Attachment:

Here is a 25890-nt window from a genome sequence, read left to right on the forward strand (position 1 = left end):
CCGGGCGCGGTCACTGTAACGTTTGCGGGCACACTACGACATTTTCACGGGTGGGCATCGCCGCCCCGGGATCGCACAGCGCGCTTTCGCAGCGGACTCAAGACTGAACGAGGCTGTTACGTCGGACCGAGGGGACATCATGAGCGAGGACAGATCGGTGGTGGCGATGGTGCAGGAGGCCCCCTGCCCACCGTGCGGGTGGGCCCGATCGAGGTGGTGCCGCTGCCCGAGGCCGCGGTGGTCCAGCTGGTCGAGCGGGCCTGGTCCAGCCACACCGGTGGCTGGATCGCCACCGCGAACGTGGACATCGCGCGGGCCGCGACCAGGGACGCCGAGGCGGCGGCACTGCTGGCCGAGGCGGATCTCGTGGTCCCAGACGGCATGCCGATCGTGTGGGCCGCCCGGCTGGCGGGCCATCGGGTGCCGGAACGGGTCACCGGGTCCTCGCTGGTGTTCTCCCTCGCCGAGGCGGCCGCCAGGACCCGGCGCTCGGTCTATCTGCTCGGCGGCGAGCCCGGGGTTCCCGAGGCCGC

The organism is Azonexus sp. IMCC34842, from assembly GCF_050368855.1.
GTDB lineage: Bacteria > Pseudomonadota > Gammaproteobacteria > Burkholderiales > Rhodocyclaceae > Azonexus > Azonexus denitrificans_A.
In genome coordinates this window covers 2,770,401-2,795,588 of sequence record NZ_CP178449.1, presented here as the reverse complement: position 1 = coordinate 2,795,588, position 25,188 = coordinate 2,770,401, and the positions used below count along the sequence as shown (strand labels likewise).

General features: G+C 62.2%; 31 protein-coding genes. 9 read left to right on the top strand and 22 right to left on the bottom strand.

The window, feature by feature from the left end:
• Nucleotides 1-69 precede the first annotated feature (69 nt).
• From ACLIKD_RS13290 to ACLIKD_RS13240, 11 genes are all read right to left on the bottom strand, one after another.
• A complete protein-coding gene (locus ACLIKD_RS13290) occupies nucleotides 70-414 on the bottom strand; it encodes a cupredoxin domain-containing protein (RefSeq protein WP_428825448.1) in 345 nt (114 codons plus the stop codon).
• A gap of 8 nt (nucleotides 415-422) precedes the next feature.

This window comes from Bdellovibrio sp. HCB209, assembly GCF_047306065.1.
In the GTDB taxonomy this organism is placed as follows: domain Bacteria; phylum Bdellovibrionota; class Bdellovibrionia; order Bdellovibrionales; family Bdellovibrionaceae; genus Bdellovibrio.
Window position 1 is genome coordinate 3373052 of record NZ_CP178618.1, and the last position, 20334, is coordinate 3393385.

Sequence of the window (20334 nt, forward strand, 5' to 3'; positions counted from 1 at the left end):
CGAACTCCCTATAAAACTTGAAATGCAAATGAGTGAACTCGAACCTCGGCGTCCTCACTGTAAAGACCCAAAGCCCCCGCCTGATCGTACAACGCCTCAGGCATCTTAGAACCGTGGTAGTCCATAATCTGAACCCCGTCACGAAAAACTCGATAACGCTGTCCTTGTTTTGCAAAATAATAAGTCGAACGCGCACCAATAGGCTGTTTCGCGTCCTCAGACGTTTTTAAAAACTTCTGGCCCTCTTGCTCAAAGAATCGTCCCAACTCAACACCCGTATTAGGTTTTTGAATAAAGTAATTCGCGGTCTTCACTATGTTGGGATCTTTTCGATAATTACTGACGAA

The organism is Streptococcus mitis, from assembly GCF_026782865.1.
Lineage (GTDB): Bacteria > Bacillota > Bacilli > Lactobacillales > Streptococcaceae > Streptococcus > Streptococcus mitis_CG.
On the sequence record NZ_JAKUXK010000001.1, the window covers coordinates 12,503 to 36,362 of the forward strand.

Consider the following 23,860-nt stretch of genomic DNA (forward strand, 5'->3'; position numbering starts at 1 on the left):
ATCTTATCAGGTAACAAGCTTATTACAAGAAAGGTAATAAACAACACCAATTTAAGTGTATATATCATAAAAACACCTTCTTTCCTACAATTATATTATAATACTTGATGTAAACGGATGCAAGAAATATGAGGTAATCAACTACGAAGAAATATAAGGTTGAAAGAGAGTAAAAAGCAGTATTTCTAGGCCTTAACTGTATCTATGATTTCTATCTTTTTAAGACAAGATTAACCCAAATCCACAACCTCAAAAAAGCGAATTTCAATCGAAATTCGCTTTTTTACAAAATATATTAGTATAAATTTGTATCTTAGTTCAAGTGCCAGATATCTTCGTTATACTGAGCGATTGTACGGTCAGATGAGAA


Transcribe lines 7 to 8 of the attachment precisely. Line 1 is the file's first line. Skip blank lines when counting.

The window, feature by feature from the left end:
• Nucleotides 1-69 precede the first annotated feature (69 nt).